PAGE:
Adding Air into your Preventative Maintenance Plan

Adding Air into your Preventative Maintenance Plan

Dissolved oxygen is the single most important water quality factor, especially dissolved oxygen at the bottom.

In an aquatic setting, everything starts at the bottom.  Maintaining adequate aeration at the water/sediment interface has immense benefits to proactively managing a waterbody.

Lets first discuss the effects of dissolved oxygen on algae growth.  Algae require nutrients to grow.  The more nutrients in the water, the faster and denser algae can grow.  Nutrients like phosphorous, nitrogen, carbon, and silica are all used readily to fuel algae blooms.  In an anoxic (without air) setting, these nutrients build up in the water column and provide a buffet for algae spores to gorge on and grow.  When air is added, phosphorous precipitates out and becomes unavailable.  Aeration encourages beneficial bacteria growth with in turn compete against algae for the remaining nutrients.  Adding aeration alone will not control algae, however it is an essential part in the fight against the green beast.

Aeration also releases gasses that are trapped in the sediment.  Have you ever walked by a pond and said something like "That pond smells like... (insert fowl smell here)!"  Rotten eggs, dead fish, manure are a few that we regularly hear.  Hydrogen sulfide, methane, ammonia, and carbon dioxide are a few of the byproducts when organic matter gets broken down by anoxic bacteria.  When approaching a project where odors are an issue, aeration is usually the first tool implemented.  Creating movement in the water column allows these gasses to diffuse into the atmosphere rather than accumulating.  

Fish obviously need oxygen to survive.  Without bottom aeration, a lake or pond can easily not have adequate dissolved oxygen throughout most of the water column to support fish.  Fish prefer dissolved oxygen levels to be above 5 mg/L.  When lower, they become stressed and things such as growth, reproduction, and activity greatly decrease.  Levels below 2-3 are lethal.  Adding oxygen to areas that lack dissolved oxygen enlarges the usable area for fish and ultimately increases the waterbodies fish carrying capacity.  Happy fish are much more fun to catch than dead fish.  Aerating in winter is also an option for lakes that have winter kill problems.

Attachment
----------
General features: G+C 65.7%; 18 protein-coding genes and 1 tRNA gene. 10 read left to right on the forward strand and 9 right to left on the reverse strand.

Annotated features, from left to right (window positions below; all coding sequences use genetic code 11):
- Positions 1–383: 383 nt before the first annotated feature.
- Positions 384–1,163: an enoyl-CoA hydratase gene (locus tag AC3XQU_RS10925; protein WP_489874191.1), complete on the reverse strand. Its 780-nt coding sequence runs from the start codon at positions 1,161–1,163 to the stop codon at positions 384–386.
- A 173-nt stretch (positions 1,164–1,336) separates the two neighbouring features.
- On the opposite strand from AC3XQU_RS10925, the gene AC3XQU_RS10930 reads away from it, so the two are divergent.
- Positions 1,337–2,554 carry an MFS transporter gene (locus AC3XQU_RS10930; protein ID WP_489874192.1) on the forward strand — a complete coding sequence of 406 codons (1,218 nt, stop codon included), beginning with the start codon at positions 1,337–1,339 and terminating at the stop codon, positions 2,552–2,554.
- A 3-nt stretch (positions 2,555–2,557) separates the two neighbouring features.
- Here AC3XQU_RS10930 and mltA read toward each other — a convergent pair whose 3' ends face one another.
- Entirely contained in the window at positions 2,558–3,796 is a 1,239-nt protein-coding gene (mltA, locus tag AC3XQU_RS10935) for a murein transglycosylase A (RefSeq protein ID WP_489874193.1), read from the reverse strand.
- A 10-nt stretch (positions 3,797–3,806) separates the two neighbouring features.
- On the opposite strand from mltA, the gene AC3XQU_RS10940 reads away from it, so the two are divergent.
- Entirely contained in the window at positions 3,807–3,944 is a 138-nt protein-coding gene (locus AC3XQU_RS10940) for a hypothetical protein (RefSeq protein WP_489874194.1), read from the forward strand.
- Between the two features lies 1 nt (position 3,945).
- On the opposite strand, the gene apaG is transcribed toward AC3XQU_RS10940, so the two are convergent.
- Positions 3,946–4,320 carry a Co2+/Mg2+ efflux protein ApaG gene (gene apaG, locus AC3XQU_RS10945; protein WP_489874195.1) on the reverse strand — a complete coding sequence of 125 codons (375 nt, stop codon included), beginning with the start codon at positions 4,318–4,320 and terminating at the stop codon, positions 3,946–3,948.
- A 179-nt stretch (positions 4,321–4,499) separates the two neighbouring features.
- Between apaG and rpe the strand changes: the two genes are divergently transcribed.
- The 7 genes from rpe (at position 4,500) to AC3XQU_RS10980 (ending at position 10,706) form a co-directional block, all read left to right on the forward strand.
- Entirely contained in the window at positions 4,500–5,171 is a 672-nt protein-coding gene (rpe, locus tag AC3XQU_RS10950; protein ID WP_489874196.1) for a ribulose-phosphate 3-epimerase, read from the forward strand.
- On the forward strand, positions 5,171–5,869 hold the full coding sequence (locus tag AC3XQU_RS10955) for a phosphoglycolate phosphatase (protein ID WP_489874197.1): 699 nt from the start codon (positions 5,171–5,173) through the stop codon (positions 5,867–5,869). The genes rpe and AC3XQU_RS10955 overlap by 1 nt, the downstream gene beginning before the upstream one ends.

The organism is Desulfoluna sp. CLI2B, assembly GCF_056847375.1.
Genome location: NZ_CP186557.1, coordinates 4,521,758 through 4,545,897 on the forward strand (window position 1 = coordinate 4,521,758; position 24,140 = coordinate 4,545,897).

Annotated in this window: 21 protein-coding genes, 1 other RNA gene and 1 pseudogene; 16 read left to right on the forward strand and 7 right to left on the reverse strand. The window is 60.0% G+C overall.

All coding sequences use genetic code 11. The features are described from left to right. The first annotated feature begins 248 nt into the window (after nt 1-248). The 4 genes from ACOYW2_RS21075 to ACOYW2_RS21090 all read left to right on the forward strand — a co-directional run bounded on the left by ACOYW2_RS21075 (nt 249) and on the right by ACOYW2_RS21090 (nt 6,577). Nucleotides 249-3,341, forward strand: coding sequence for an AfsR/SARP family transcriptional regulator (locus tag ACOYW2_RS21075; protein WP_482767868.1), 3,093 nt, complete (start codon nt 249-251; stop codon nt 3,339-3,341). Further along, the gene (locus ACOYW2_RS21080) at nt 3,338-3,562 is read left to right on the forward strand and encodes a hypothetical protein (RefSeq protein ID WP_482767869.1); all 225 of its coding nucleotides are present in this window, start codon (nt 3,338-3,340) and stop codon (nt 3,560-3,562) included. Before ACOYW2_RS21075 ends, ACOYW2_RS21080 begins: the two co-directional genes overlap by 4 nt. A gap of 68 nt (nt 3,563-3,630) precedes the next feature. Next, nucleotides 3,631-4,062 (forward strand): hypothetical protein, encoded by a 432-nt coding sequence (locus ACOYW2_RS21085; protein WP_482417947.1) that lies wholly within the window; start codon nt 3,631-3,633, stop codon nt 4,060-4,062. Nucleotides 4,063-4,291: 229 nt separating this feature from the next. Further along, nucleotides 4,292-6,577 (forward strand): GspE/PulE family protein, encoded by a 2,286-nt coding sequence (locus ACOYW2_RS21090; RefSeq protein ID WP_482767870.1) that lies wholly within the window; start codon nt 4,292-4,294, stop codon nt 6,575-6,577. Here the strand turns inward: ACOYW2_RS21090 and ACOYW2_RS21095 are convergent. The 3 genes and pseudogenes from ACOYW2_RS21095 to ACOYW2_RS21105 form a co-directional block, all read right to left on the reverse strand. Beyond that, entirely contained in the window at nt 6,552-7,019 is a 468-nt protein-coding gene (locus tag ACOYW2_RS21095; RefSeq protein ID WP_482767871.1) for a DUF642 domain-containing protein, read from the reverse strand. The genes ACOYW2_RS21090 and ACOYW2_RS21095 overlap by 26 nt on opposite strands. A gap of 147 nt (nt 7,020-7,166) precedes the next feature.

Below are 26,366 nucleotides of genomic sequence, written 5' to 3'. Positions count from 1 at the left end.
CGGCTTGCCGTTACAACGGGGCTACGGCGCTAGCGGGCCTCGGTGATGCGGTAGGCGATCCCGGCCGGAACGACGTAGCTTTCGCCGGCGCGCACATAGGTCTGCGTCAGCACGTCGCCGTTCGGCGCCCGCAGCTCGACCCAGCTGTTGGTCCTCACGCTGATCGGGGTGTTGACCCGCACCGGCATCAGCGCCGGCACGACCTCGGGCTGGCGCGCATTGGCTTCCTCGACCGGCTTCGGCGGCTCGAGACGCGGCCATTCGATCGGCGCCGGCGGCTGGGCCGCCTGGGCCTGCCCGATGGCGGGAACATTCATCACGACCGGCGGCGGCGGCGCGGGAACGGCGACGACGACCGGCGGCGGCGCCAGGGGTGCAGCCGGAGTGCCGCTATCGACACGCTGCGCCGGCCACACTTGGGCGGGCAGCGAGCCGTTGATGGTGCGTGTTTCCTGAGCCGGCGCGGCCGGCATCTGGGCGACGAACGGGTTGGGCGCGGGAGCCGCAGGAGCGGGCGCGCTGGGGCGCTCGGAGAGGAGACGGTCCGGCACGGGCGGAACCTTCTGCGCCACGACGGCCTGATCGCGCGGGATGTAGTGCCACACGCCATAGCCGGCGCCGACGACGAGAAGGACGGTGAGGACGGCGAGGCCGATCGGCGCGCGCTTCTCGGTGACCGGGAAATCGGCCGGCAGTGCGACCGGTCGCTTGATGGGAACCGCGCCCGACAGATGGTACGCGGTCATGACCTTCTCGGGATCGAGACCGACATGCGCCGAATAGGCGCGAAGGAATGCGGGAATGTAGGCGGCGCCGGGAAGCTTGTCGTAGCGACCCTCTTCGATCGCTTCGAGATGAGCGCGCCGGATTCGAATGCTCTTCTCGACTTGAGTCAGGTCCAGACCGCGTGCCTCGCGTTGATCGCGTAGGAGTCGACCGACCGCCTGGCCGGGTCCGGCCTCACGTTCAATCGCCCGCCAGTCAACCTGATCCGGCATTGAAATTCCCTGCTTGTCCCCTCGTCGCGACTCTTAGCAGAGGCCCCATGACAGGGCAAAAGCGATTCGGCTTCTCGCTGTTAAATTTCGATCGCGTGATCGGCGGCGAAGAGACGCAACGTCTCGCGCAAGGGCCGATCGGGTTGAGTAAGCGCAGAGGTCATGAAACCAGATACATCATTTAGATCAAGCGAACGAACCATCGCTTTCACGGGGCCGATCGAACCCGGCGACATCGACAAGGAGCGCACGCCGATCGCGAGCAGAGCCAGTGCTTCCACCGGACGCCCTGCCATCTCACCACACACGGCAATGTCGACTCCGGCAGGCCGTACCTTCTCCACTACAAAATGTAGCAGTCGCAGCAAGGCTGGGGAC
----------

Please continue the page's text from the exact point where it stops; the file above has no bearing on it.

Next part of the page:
Like fish, bacteria also enjoy the benefits of higher dissolved oxygen and can do a lot of the work required to keep an appealing waterbody.  Anerobic Bacteria decompose everything dead and organic in the water.  This means muck on the bottom, decaying leaves, dead algae and weeds, dead fish and invertebrates, all get eaten by bacteria.  A healthy environment for anerobic bacteria means oxygen.  When things decompose with anoxic bacteria, decomposition occurs slowly and releases all the available nutrients to fuel algae and contribute to the smells listed above.

Along the same lines as helping beneficial bacteria, aeration also can reduce pathogenic bacteria such as E. coli.  We aerate many community swim ponds for this reason and closures due to high bacterial counts are a thing of the past.

Adding dissolved oxygen can improve pH issues, reduce stagnation which reduces mosquito larvae, and eliminate the physical and chemical barrier caused by a thermocline.

Our systems are designed using AquaBio Stainless Steel diffusers.  We have designed these to maximize turnover rates and move more water.  Their flow-through construction allows us to increase turnover rates considerably over our competitors who use rubber bladders or ceramic stones.  There's a reason Aquatic Biologists aerates more water in Wisconsin than anyone else.